Forexample, Kester R562 Water Soluble, alloy Sn63, Type 3, can have adifferent recommended viscosity range than Kester R562 Water Soluble, alloySn63, Type 4. This is because there are theoretically more solder fines(and less flux) in the same amount of Type 4 paste as there are in Type 3paste. Thus the paste manufacturer may have a different optimum viscosity rangefor the Type 3 particle size than the same exact paste formulation in a Type 4particle size.

Onemanufacturer's recommended water soluble paste viscosity can be quite differentfrom another manufacturer's equivalent water soluble paste viscosity. It variesdue to the different formulations of the flux. For example, Alpha WS619 watersoluble Type 3 solder paste has a completely different chemical thixotropicbinder and working rheology than Henkel Loctite XP136 (GC 10). They areradically different pastes.

I am not saying one is better than the other, I amjust trying to explain their recommended viscosities are probably verydifferent, and as such their printing properties can vary differently accordingto how they react to humidity, temperature, number of times sheared back andforth on the stencil, amount of time left on the stencil before printing beforereplenishment is recommended, etc. There are many variables that affect thepaste performance, and thus the manufacturer's recommended viscosity ranges aredifferent for each one.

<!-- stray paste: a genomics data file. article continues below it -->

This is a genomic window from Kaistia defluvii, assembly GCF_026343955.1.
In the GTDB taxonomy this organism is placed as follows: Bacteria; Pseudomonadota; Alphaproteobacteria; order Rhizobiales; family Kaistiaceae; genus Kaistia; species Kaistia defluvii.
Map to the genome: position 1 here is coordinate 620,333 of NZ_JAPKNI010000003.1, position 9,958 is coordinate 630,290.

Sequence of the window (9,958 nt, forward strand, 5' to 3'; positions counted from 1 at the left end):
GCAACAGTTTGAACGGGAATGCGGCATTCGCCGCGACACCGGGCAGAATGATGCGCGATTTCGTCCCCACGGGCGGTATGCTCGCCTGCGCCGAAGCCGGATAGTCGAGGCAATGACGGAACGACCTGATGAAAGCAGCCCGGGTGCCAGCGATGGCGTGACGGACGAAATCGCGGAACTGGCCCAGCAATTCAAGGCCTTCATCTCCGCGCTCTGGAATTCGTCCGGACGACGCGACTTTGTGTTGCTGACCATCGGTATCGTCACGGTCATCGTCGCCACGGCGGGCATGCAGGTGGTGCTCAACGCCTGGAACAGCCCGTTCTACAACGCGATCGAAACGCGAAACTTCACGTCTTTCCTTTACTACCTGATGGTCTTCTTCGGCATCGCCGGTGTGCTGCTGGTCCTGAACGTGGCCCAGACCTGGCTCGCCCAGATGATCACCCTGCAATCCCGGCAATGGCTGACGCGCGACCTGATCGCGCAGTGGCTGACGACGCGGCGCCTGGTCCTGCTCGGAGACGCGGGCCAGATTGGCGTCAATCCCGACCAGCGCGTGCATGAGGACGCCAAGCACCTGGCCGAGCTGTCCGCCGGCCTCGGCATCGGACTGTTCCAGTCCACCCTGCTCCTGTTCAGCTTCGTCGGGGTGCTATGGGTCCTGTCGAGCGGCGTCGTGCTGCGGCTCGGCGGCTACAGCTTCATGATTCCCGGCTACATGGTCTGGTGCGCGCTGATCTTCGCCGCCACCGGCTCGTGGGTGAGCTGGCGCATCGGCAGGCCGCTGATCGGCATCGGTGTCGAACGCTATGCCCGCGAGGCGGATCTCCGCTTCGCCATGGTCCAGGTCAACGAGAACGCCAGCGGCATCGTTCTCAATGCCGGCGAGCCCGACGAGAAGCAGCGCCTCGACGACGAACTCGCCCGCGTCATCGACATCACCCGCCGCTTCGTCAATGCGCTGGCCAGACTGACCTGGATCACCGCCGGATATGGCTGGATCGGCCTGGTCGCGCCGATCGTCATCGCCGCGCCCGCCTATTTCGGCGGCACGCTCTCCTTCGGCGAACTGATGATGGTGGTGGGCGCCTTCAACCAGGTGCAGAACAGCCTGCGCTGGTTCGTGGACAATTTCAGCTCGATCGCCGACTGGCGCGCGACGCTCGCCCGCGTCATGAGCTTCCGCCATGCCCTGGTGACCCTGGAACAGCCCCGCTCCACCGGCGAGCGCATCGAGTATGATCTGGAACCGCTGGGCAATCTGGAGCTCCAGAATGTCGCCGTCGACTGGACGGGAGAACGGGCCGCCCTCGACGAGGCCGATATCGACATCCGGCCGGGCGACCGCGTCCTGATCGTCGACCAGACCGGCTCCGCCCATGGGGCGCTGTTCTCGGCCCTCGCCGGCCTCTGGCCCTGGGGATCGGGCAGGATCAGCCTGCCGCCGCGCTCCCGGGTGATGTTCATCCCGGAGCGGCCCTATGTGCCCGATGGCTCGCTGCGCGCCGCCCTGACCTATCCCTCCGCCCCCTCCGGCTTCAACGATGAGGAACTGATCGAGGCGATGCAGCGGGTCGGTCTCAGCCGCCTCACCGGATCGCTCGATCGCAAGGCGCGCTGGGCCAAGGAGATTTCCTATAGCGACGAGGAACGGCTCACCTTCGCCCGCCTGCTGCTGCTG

Solderpastes with different flux formulations can also vary widely. For example, an RMAflux classified as ROL0 can have a radically different recommended viscosityrange than a No-Clean flux formulation from the same manufacturer, even thoughboth are Sn63/Pb37 with the same particle size. Likewise, a SAC305 alloyNo-Clean flux formulation may have a different recommended viscosity than aSN100C No-Clean from the same manufacturer. While both flux types may beclassified as no-clean, their rheological properties could be very different.

Soas you can see, the "magic viscosity range" you should be mixing to achieve iswhatever is recommended on that particular solder paste's Technical Data Sheet.These are available on-line at every reputable solder paste manufacturer'swebsite.

Andfinally, every respectable electronics manufacturer (EMS) should have adocument outlining all of their solder paste handling procedures, from thepoint of Purchasing (P.O.requirements for minimum shelf life remaining, how itis to be packaged, how it is to be shipped), Receiving and Receivinginspection (how it is to be immediately refrigerated, steps for testingviscosity, inspection to ensure it is proper Type, proper flux, etc.) storage(refrigerated, FIFO, never returned to refrigeration once removed), and finallyUsage (length of time it may be used from date of removal of refrigeration,length of time it should be left out to achieve room temperature beforeprinting, or length of time it should be mixed to achieve both the optimumtemperature and viscosity, the time limit a paste can sit out at room temperaturebefore it should be used up or discarded, number of times it can be shearedback and forth on the stencil before it should be replenished with fresh paste,the number of hours it can sit on the stencil before it should be replenished,etc.).